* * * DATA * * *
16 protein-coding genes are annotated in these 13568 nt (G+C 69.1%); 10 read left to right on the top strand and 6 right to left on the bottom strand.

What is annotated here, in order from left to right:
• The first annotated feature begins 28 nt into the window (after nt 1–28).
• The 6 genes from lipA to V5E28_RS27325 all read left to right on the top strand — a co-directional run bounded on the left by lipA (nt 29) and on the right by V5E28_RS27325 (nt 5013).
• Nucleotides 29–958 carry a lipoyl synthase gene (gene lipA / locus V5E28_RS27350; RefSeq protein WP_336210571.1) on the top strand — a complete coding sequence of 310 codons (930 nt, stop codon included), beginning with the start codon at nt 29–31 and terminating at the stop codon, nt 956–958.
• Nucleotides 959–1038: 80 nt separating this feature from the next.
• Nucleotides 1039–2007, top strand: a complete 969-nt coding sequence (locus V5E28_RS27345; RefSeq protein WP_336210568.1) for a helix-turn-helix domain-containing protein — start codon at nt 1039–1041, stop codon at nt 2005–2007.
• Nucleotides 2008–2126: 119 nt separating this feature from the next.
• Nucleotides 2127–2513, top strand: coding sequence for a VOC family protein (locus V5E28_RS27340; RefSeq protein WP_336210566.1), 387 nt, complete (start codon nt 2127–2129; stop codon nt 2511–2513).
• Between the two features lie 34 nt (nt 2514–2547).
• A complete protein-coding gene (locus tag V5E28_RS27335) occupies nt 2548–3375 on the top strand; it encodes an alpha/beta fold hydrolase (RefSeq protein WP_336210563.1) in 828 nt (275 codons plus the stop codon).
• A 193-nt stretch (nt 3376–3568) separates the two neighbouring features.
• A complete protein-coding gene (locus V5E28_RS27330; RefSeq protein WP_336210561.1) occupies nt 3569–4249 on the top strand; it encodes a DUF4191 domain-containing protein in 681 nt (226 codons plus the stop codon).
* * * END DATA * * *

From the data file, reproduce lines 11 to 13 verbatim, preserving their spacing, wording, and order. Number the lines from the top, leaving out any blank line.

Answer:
• A complete protein-coding gene (locus tag V5E28_RS27335) occupies nt 2548–3375 on the top strand; it encodes an alpha/beta fold hydrolase (RefSeq protein WP_336210563.1) in 828 nt (275 codons plus the stop codon).
• A 193-nt stretch (nt 3376–3568) separates the two neighbouring features.
• A complete protein-coding gene (locus V5E28_RS27330; RefSeq protein WP_336210561.1) occupies nt 3569–4249 on the top strand; it encodes a DUF4191 domain-containing protein in 681 nt (226 codons plus the stop codon).